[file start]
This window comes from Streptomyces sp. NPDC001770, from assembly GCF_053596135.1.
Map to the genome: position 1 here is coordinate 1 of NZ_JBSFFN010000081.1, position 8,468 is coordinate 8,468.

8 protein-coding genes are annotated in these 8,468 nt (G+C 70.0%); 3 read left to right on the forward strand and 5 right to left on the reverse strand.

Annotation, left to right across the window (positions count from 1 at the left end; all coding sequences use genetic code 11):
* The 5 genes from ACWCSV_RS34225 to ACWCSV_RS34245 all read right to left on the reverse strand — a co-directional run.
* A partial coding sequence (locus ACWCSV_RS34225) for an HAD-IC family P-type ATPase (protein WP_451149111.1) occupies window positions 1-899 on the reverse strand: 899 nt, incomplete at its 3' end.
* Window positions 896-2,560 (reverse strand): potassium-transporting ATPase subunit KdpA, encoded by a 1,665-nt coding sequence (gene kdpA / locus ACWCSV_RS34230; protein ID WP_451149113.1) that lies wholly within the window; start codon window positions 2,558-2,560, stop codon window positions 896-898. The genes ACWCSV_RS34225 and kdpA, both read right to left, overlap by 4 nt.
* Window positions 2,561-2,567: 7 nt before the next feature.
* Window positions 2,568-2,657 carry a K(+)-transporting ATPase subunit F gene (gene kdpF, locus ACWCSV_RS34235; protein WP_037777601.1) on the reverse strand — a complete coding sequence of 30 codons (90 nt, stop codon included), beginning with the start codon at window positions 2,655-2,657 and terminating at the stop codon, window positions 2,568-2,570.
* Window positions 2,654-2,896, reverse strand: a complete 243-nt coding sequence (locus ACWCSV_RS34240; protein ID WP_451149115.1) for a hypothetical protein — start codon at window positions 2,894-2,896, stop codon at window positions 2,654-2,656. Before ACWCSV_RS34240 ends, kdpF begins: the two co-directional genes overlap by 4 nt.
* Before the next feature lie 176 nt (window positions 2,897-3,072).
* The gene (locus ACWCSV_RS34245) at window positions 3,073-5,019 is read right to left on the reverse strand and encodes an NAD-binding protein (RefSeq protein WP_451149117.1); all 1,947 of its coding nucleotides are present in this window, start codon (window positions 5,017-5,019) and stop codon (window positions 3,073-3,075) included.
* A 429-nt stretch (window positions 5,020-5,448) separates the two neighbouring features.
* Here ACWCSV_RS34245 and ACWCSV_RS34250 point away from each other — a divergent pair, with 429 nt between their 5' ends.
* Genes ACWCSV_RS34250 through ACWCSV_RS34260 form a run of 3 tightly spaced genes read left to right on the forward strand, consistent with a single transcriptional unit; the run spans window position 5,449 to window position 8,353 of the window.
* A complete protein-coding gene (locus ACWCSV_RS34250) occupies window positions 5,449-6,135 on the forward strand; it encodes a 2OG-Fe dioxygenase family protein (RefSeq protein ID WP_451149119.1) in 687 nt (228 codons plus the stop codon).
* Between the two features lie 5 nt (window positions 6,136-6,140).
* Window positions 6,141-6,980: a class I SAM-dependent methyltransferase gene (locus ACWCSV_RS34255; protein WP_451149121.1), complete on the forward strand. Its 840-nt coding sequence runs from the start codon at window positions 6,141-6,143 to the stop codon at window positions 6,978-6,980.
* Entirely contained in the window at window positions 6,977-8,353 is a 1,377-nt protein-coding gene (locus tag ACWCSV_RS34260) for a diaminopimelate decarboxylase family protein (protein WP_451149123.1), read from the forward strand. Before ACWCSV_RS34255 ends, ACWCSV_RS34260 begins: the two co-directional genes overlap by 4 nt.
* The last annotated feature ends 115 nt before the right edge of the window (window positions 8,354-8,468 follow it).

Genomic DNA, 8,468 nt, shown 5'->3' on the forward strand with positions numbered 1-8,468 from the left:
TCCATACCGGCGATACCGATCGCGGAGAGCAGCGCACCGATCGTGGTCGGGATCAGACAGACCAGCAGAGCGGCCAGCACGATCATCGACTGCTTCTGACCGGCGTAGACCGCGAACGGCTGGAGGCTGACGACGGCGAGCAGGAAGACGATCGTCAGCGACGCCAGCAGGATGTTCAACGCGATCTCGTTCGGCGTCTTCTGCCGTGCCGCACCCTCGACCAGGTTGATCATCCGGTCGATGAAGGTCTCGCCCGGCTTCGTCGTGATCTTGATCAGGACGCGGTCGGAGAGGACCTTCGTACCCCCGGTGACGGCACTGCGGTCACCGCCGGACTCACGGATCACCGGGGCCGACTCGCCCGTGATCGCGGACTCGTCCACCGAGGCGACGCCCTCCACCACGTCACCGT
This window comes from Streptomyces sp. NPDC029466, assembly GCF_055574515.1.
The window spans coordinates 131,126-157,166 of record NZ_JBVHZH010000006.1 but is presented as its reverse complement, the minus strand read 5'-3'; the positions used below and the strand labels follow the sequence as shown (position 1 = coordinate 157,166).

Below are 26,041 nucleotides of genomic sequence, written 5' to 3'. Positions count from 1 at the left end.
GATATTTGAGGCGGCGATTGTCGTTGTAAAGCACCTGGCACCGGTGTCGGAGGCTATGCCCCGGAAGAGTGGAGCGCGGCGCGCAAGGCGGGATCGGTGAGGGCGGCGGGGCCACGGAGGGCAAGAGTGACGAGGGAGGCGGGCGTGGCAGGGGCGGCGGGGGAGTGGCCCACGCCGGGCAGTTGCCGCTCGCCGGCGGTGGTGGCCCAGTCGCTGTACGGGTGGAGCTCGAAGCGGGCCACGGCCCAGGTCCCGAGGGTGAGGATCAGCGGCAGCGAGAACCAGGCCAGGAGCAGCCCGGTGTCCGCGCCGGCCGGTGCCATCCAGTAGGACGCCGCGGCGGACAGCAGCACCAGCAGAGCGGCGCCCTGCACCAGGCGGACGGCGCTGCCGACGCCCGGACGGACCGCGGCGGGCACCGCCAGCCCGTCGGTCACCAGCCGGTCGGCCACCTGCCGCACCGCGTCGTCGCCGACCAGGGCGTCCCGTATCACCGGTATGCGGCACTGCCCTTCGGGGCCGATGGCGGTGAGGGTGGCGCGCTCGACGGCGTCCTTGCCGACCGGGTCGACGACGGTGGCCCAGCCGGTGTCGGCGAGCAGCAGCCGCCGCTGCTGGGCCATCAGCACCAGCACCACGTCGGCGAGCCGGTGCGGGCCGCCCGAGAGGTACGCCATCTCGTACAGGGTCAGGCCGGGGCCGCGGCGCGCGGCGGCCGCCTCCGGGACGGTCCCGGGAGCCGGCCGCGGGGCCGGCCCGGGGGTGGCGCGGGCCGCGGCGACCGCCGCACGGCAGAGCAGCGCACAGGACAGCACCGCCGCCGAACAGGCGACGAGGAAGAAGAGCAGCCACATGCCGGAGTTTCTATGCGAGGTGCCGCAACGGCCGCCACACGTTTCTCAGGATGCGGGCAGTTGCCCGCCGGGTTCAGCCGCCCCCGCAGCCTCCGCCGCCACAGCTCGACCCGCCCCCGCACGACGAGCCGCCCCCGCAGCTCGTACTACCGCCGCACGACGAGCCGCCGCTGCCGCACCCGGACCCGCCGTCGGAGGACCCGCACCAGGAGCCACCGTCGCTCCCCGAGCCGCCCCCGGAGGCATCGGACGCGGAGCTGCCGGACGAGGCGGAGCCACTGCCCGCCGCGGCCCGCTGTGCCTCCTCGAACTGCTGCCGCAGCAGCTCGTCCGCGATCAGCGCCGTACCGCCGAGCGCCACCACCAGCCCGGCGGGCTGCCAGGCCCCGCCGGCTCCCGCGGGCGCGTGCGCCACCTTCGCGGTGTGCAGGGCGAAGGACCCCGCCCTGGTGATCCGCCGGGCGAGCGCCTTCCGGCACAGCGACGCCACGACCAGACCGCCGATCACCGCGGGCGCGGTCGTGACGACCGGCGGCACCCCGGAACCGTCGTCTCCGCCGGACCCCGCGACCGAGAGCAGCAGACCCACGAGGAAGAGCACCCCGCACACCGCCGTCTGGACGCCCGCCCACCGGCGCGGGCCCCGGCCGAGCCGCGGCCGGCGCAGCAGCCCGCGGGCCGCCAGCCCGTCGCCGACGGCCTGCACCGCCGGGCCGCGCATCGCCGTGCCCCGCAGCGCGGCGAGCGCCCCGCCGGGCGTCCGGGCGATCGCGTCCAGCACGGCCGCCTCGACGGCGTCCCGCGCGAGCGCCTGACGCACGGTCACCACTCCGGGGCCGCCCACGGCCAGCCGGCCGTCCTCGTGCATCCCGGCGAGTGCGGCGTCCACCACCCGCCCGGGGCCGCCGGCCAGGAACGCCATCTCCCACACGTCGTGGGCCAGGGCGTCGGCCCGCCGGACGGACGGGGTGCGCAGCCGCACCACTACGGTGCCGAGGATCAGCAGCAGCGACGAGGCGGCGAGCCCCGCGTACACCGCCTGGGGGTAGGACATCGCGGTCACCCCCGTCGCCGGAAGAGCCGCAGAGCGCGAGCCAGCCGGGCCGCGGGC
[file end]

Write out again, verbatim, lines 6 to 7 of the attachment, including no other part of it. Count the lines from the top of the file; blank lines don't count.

* A partial coding sequence (locus ACWCSV_RS34225) for an HAD-IC family P-type ATPase (protein WP_451149111.1) occupies window positions 1-899 on the reverse strand: 899 nt, incomplete at its 3' end.
* Window positions 896-2,560 (reverse strand): potassium-transporting ATPase subunit KdpA, encoded by a 1,665-nt coding sequence (gene kdpA / locus ACWCSV_RS34230; protein ID WP_451149113.1) that lies wholly within the window; start codon window positions 2,558-2,560, stop codon window positions 896-898. The genes ACWCSV_RS34225 and kdpA, both read right to left, overlap by 4 nt.